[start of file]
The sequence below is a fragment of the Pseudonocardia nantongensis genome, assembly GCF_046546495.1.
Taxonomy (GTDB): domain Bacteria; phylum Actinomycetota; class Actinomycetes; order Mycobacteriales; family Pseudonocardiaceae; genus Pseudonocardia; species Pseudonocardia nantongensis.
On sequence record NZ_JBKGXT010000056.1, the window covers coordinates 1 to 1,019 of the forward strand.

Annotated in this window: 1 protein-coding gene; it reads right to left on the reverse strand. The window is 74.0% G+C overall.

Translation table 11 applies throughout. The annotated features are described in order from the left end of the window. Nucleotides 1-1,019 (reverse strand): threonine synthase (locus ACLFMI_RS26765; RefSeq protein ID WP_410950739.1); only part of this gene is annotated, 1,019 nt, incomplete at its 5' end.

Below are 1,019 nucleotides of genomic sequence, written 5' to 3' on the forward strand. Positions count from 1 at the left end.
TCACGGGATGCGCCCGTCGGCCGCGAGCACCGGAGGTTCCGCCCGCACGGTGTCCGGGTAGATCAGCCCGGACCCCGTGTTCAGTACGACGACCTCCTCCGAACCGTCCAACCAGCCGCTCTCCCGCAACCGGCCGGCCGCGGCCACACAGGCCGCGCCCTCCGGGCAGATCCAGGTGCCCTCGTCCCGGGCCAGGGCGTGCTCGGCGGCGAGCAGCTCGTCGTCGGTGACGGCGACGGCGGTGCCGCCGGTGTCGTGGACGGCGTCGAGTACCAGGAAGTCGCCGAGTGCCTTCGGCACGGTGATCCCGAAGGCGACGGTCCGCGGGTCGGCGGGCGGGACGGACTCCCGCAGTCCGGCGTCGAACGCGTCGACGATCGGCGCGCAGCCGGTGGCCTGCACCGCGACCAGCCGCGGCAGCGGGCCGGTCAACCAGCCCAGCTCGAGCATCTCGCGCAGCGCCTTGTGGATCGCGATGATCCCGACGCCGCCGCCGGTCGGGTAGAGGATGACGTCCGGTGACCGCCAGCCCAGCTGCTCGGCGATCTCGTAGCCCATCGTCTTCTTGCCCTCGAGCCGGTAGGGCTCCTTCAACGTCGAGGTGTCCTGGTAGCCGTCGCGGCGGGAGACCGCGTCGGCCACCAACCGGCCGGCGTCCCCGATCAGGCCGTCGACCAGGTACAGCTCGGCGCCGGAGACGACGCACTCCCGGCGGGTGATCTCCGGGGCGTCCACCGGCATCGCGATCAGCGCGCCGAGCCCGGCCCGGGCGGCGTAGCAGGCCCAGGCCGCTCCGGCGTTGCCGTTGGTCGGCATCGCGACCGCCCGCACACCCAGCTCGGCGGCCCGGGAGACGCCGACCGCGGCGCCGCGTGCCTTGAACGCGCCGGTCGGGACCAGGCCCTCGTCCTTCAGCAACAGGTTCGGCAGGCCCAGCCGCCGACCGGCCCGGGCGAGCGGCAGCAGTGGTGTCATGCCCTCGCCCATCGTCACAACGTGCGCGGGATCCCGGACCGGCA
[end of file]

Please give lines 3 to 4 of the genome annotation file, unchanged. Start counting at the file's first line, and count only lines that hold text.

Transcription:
On sequence record NZ_JBKGXT010000056.1, the window covers coordinates 1 to 1,019 of the forward strand.

Annotated in this window: 1 protein-coding gene; it reads right to left on the reverse strand. The window is 74.0% G+C overall.